A Rottweiler dog that attacked an Old State Road man was ordered to be released from custody Friday.
The owner, April Smith, 30, of 1066 Old State Road, could have her dog back upon full payment of the proper fees to the Huron County dog warden.
Her neighbors weren't pleased with Norwalk Municipal Judge John Ridge's ruling.
There is one house between Morris Van Vlerah and Smith on the south side.
"All I can say is I'm not happy with the decision (Friday)," Vlerah said.
Smith's neighbor to the north, Steve Rospert, spent about $6,000 to put up a fence after Smith's two Rottweilers killed his two goats in May 2006. Like Huron County Deputy Dog Warden Gary Ousley, Rospert hoped the dog would remain at the pound.
"I am concerned about their (the Smiths') children in the house with a vicious dog. They have three boys," Rospert said.
"All the neighbors feel unsafe with the dogs around. It's a safety issue all the way around," Rospert added.
Rospert's wife, Lori, agreed.
"We're all living in fear out here," she said before the hearing. "It's changed our lifestyle out here for the last year and a half."
Smith faces a Jan. 25 trial on two charges of failure to confine dogs. She also was charged with one count each of no dog license and failure to display a dog tag.
The defendant turned down a plea deal offered by Norwalk Law Director Stuart O'Hara on Dec. 18. The prosecutor offered Smith a 60-day suspended jail term on the condition she have the remaining dog destroyed.
Smith also needed to pay an undetermined amount of restitution and been prohibited from owning any animals or living in a home with animals. She ignored multiple requests to be interviewed after Friday's hearing.
The dog had been held at the pound since the Dec. 3 incident when it and another Rottweiler attacked Smith's neighbor. They also charged at two sheriff's deputies who attempted to use Tasers on them.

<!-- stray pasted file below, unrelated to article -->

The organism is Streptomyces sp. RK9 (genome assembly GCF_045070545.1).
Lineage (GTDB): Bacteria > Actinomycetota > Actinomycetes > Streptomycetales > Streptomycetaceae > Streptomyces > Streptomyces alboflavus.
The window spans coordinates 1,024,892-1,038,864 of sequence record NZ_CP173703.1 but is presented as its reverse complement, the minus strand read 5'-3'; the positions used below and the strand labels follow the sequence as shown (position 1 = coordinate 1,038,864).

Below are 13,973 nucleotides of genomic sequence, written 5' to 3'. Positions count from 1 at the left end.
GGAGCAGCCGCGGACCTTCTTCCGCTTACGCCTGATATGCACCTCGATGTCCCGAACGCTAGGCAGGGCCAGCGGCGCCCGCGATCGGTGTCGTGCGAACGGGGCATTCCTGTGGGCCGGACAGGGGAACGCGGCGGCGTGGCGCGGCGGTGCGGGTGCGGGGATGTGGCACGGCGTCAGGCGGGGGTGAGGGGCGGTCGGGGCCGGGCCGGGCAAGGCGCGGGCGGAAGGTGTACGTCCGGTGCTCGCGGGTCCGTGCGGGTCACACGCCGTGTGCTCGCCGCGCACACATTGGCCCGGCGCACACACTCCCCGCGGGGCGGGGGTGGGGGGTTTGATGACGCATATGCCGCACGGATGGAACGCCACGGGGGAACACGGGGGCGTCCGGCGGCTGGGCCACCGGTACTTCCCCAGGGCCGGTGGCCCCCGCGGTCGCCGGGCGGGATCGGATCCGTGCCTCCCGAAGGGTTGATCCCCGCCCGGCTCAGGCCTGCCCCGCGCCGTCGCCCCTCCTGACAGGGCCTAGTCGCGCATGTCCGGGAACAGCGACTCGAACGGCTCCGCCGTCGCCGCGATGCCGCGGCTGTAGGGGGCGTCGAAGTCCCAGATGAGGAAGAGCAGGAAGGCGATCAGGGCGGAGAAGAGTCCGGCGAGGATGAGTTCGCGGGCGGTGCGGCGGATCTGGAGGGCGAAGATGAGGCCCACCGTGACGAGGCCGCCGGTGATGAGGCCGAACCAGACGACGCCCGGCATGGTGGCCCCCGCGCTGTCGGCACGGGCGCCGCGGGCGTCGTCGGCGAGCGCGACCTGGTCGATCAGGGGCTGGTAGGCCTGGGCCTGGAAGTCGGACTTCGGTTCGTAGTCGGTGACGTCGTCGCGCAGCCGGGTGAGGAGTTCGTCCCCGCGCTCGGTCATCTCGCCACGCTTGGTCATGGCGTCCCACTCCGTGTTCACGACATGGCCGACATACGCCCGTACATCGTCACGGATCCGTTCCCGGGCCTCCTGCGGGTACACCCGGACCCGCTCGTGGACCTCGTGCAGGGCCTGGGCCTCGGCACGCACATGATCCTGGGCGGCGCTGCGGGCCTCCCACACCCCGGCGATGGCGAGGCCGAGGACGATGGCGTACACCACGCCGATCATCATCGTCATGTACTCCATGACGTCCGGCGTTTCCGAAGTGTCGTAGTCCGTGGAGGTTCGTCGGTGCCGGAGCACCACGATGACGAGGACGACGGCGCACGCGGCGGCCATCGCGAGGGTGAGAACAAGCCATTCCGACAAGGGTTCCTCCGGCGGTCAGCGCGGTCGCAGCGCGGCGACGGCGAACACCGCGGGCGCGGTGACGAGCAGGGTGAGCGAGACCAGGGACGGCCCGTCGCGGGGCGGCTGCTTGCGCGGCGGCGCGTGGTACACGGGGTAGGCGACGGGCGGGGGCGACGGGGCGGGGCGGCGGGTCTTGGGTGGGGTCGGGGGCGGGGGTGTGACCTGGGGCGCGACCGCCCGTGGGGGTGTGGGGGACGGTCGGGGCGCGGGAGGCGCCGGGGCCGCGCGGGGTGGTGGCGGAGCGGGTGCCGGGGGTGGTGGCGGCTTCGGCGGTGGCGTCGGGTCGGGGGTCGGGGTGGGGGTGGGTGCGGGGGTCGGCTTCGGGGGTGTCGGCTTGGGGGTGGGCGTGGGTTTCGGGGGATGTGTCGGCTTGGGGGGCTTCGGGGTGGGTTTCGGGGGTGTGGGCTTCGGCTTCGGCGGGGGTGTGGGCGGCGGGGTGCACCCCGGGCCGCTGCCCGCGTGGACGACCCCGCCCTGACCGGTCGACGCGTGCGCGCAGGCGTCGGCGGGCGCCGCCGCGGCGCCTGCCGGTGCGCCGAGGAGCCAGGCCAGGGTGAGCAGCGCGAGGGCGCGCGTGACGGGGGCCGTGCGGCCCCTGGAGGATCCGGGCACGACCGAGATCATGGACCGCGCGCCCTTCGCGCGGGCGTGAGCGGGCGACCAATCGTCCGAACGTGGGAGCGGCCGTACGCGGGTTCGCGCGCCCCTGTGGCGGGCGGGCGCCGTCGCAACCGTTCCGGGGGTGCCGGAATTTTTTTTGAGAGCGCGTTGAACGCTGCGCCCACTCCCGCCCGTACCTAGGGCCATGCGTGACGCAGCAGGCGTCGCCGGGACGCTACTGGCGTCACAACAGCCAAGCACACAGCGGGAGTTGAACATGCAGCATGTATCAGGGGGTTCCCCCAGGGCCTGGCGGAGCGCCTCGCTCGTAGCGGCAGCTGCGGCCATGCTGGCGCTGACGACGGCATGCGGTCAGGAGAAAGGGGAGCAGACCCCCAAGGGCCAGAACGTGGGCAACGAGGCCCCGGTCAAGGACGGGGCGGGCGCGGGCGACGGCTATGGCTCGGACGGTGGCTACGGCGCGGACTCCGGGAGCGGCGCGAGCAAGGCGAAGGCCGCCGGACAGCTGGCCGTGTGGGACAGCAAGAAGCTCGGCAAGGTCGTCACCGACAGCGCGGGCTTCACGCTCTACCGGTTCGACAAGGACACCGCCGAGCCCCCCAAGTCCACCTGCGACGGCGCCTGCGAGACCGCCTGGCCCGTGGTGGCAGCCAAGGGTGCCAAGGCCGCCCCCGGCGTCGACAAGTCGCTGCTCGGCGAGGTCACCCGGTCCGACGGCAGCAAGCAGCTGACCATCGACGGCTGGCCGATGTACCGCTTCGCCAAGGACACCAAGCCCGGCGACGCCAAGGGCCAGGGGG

Detective Sgt. Dane Howard was ordered to kill one dog. Earlier, the pair of dogs attacked Smith's neighbor and tried to get into his patio after he went inside.
After the Bronson Township attack, the victim was treated at Fisher-Titus Medical Center for puncture wounds on his hand.
Dog Warden Melvin Eaton, about Dec. 22, said the "unpredictable" dog would "come up to the cage at you" when it was confined.
"I think he'd bite you in a minute," Eaton said at the time.
He also said his workers fed it twice a day, but didn't bother the dog otherwise.
Ridge, during Friday's hearing, asked defense attorney George Ford how his client could promise the community would be protected.
"There is a pen on the premises that the dog can't get out of," Ford said.
The judge then asked if there had been a pen during the Dec. 3 incident. Ford said there was, describing it with a lock. Ridge said that wasn't sufficient.
"My client indicates she would keep the dog in the house and not in the pen," Ford said.
Ousley said it's possible the dog could get loose. He declined to elaborate, citing the upcoming trial.
"This was the first time it actually attacked a person," he added.